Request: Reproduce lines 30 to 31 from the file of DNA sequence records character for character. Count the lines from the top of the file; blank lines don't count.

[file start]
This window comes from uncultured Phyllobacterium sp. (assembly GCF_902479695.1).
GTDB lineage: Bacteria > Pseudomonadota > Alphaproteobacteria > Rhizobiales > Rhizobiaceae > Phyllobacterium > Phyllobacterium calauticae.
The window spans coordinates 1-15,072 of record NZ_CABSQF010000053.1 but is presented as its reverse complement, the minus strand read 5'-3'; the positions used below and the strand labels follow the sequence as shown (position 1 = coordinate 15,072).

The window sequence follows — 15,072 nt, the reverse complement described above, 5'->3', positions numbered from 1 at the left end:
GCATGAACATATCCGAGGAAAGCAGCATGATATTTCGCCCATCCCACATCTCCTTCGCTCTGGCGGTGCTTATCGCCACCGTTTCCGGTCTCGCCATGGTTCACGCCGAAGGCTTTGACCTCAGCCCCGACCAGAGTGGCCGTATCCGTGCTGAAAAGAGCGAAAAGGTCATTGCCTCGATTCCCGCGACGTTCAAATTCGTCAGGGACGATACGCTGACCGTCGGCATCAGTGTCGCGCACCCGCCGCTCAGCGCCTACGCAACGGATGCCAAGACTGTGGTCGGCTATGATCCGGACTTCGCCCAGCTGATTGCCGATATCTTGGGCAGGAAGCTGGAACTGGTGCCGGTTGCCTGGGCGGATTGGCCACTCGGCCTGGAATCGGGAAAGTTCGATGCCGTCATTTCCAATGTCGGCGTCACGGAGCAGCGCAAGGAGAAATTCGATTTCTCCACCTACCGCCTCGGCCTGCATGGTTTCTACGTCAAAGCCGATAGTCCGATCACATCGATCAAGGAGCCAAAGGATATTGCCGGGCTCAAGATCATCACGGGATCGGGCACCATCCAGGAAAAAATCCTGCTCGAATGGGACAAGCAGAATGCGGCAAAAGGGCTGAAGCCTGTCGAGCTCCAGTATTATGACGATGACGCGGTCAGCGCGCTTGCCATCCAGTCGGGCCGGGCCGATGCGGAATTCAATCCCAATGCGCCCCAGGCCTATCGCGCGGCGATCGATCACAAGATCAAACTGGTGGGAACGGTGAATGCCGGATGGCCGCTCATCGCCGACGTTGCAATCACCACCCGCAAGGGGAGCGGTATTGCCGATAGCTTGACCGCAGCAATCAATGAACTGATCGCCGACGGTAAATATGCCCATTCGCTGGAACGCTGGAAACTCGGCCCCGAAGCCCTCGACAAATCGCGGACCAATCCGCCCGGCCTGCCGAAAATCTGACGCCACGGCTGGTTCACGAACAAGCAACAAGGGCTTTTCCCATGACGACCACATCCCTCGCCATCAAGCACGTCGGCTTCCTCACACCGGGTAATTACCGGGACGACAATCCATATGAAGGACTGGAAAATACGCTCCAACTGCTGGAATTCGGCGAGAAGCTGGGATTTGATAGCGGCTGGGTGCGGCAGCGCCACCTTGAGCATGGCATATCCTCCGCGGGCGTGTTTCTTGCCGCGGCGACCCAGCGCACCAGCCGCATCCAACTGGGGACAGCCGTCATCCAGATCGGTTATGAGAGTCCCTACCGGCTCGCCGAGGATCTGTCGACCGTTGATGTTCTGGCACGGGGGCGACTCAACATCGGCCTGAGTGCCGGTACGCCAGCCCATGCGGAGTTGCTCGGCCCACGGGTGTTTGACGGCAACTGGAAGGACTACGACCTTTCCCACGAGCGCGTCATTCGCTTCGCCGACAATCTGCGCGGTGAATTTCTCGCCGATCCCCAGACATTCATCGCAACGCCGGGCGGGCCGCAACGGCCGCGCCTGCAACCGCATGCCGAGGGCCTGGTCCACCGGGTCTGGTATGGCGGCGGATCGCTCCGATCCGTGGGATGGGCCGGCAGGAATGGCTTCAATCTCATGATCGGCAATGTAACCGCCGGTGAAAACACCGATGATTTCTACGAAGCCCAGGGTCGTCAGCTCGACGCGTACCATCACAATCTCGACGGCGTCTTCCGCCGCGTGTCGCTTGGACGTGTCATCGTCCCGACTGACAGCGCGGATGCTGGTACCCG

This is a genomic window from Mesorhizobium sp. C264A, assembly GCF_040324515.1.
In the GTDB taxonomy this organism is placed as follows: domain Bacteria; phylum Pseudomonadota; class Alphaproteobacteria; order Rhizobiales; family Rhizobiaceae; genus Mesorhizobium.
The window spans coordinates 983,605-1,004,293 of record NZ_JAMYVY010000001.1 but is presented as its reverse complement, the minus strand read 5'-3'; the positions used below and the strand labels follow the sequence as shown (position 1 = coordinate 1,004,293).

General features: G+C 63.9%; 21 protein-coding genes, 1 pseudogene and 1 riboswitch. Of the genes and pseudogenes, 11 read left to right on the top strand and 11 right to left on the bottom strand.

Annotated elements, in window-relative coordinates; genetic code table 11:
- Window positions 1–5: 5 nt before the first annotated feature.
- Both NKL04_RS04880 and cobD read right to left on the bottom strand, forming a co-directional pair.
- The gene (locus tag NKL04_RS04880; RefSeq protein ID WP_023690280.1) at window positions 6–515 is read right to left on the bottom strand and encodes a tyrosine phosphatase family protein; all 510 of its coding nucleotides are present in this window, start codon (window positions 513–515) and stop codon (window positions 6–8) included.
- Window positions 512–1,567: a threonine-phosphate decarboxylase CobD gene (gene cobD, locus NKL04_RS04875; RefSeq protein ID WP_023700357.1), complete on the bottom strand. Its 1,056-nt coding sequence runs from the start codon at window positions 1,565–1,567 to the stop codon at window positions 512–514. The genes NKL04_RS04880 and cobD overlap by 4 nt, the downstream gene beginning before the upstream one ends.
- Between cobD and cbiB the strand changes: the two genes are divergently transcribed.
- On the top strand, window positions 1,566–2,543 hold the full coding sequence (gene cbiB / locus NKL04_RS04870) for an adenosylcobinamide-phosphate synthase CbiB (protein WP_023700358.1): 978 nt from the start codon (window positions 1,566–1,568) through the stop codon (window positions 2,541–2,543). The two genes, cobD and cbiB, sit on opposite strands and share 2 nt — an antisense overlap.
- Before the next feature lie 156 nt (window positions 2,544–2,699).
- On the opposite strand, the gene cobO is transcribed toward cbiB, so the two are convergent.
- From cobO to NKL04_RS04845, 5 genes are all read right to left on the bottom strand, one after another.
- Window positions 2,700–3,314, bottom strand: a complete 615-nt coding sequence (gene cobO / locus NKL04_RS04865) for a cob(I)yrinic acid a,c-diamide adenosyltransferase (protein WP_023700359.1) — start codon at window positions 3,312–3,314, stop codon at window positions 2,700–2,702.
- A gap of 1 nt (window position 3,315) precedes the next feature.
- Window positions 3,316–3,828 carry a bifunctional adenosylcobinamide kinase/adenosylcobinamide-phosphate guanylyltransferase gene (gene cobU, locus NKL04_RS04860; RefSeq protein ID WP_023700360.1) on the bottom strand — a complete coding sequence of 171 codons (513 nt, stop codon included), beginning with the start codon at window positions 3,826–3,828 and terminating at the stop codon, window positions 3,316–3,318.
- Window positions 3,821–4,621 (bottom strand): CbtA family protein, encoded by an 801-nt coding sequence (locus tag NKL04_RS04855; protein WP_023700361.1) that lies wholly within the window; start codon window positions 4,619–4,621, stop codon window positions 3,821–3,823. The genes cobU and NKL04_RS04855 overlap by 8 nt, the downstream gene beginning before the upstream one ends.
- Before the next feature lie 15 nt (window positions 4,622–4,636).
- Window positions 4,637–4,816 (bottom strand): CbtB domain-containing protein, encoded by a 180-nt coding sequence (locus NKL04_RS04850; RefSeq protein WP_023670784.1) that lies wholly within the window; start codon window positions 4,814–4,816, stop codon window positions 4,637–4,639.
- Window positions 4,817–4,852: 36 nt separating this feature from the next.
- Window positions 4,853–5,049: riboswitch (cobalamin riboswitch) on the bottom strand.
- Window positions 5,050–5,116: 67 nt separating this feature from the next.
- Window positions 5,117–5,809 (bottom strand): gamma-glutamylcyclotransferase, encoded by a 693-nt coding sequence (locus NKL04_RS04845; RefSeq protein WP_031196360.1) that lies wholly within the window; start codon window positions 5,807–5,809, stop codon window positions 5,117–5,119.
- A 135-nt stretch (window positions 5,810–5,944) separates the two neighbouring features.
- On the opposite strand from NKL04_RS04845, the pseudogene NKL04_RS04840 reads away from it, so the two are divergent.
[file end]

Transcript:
- A 135-nt stretch (window positions 5,810–5,944) separates the two neighbouring features.
- On the opposite strand from NKL04_RS04845, the pseudogene NKL04_RS04840 reads away from it, so the two are divergent.